I was angry that no one seemed to know how to console me, and desperate to connect with someone who’d survived the same thing. But the more I looked, the less I found. I came across only one support group for people who’d lost a parent, and I resisted it at first—I couldn’t be expected to feel sorry for a bunch of 50-year-olds.
Finally, after six months, I decided to give the group a try. When I walked in the first night, I was shocked to find myself with three other women in their twenties. It turned out that this was no accident—the intake therapist had put us together on purpose.
The four of us spent our summer bringing our parents to life in that room. I hauled in my favorite photos of my mom, jewelry and purses she had made, cards she had sent me on occasions big and small. “We are so sorry about your breakup and that you’re feeling so sad,” she wrote me once while I lived in Washington. “You are such a bright, beautiful, lively person (total babe).”
But mostly the other women and I vented. We worked through how awful it felt when friends changed the subject every time the topic of our dead parent came up and how frustrating it was that they didn’t understand we weren’t going to “get over it” the way we would a breakup.
Because none of us were married or mothers yet, many of our most intense conversations centered on the future and how we’d manage during the milestones we knew were still ahead—all those subjects my mother and I never broached. For instance: How could we possibly become good parents someday ourselves?
That thought was constantly on my mind, as I saw friends starting to Facebook and Instagram about the birth of their first child, and the shout-outs to their moms, who were nice enough to stay over and help out.
Grief Resources for Young Adults
Individual counseling at the Wendt Center.
Support groups for people who have lost a parent.
And it’s something the girls from my support group and I still grapple with. Though our formal sessions ended in the fall of 2013, the four of us still meet up. We’re getting to know one another socially now, the way people do when they’re new acquaintances, and that’s been surprisingly interesting. When it comes to our careers, our worldviews, even our tastes in restaurants, we have almost nothing in common. If our parents hadn’t died while we were in our twenties, I don’t know that we ever would have met. But because they did, we’ve become close in a way I may never replicate with friends I’ve had for much longer.
I’ve put a lot of thought into why I grieved the way I did, and I’ve come to believe that biology probably had something to do with how hard I took my mom’s death. But I don’t believe it was the only factor—I think there was something generational at work, too.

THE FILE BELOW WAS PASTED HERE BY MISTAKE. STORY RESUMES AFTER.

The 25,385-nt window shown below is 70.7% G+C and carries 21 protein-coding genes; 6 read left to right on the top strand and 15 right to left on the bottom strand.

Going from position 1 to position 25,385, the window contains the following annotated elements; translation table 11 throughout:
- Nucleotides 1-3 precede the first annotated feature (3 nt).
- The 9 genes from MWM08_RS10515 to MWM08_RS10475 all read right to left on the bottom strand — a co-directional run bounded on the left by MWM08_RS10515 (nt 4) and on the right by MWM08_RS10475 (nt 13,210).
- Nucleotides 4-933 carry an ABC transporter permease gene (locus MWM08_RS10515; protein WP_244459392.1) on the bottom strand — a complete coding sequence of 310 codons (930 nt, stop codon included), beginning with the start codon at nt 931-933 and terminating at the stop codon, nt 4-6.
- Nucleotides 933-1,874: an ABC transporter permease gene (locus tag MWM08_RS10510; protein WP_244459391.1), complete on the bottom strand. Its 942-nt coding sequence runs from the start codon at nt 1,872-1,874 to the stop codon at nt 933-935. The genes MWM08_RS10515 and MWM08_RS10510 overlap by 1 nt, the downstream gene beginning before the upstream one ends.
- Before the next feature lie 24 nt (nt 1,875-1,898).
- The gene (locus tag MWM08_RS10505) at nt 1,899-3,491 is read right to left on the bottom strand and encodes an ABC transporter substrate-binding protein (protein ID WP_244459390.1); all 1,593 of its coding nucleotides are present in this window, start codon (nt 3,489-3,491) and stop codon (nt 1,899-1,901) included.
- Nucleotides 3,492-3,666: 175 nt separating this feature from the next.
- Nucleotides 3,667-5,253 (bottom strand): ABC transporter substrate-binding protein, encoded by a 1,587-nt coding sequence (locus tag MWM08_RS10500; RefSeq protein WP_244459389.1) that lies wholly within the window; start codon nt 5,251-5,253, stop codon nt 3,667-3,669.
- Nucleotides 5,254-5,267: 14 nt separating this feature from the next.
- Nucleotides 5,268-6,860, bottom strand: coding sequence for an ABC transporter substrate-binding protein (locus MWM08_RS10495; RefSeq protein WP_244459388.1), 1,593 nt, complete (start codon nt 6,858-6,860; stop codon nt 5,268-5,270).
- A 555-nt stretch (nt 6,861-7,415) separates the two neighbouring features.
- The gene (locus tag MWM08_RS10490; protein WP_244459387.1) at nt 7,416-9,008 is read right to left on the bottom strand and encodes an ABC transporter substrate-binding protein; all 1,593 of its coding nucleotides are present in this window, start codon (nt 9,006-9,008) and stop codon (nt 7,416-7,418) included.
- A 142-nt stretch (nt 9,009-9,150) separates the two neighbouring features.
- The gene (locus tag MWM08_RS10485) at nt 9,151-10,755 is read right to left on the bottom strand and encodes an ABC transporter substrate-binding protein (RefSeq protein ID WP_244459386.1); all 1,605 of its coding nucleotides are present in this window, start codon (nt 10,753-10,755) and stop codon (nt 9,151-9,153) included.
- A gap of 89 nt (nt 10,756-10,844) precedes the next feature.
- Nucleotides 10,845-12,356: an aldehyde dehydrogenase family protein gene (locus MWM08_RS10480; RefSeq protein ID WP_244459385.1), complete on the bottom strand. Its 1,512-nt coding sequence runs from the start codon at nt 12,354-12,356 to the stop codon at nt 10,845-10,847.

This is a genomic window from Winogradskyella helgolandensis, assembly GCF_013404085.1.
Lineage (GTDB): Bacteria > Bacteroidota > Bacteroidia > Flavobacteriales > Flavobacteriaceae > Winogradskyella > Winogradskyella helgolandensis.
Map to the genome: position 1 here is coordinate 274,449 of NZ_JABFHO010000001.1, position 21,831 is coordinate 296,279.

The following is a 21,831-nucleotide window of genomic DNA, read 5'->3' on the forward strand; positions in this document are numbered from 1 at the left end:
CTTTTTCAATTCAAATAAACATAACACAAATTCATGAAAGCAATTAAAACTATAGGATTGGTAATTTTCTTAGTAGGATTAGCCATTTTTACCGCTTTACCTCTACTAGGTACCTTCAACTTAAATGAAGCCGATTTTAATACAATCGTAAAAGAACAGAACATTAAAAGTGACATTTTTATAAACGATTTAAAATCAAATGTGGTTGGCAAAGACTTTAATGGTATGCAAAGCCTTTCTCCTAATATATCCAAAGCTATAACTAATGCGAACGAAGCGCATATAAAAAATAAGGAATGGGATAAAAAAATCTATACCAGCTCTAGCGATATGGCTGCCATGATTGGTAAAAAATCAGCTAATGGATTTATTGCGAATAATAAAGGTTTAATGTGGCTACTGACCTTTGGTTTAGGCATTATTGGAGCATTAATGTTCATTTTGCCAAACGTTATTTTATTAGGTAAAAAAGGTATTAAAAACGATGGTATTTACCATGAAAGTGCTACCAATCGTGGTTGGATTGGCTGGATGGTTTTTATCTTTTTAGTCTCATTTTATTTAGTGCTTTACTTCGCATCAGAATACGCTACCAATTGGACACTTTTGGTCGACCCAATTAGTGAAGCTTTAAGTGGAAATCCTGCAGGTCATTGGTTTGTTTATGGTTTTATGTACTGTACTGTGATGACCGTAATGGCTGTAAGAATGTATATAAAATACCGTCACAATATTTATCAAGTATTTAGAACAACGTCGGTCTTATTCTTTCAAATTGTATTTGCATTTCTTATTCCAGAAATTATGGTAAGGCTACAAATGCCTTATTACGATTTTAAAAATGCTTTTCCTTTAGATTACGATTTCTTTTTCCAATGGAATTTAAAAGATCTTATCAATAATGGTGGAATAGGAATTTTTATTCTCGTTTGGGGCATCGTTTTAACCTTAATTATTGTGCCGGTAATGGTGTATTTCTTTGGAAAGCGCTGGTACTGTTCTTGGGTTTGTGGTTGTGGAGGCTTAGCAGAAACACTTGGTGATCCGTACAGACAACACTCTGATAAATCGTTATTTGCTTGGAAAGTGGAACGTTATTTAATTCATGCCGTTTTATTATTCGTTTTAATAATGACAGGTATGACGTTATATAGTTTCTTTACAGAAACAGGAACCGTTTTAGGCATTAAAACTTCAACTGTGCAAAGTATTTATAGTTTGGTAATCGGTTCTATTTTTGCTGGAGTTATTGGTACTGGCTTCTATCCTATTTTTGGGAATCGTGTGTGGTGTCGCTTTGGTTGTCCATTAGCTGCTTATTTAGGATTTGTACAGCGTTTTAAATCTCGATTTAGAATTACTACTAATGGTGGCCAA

Everyone has read the oft-cited stats about how millennials like me have put off marriage and children, the two big things so many of our parents embraced as twentysomethings. But Jeffrey Arnett, a professor at Clark University in Worcester, Massachusetts, who studies millennials, told me there’s an emotional aspect to this cultural shift that’s lesser known. Arnett says millennials are going through a completely new life stage he calls “emerging adulthood.”
By the time we reach our early to mid-twenties, we may have graduated from college and gotten our first real jobs, but emotionally we’re not growing up as quickly as our mothers and fathers did. Millennials came of age with the internet and amid the uncertainties of a recession, and that’s connected us to our parents in ways that Gen Xers and boomers never were with theirs. And now, because at age 26 or 27 we’re not rushing to walk down the aisle or buy our first home, we still think of our parents as the central pillars of our family.
This change has largely been positive, Arnett said: “It’s made that relationship honestly closer for longer than I think it’s ever been before.”
But as I’ve now learned, there’s a downside, too, one that’s tied to actuarial math. As more people stay in emerging adulthood longer, more of them will lose their parents at a stage of life where science—not to mention friends and neighbors—doesn’t quite know how to understand the psychological implications.
“You still need your mom,” Arnett said. “You needed your mom more than she needed you.”
He was right. Because I didn’t have kids or a husband or any real, serious adult obligations besides my job, it wasn’t like some switch went off after my mom died and I suddenly felt I was the one who had to be the grownup now. For all practical purposes, I was still a kid myself.
It was no wonder I wanted everyone to treat my grief like a child’s.
• • •
Last August, my dad, my brother, and I took a trip to the East Coast in memory of Mom. She had spent a few fun years in Boston and Portland, Maine, in her twenties, and she’d always dreamed of a family trip someday to give us a glimpse into her life before we came along.
On the last day, we carried her ashes to the shore of a small island opposite Portland. I walked out up to my knees in the numbing water, wiggled my toes in the sand, and clutched the box to my chest one last time. Then I poured her into the water below.
I wanted the bone-white shards to disappear, to mix into the sand or drift out to sea. But the water was so still and clear that she sank straight to the bottom and just stayed there, a pile of ash beneath my feet.
Two years after her death, my mom is still with me every day. One of the kids I babysit will say something I know she would have found hilarious. (She worked in an elementary school.) Or one of my cats will be going through some funny phase that she’d get a kick out of. Not long ago, my brother got his first real adult job—and that hurt, to think how proud she would have been.
But the worst times are those moments when something reminds me I have so much growing up left to do without her. I’ll think about how my future husband will never know her, or how when I buy my first home, I won’t be able to have her over for dinner with my dad. I think about how far off all this may still be for me.
I’m 28 and single, and I can’t imagine sharing my home with anyone but Ramona or Harriet anytime soon. For now, that’s okay. They couldn’t save her, but she loved them all the same.
Emily Kaiser, a former web producer at Washington City Paper, works for Minnesota Public Radio. She can be reached at firstname.lastname@example.org.
This article appears in our January 2015 issue of Washingtonian.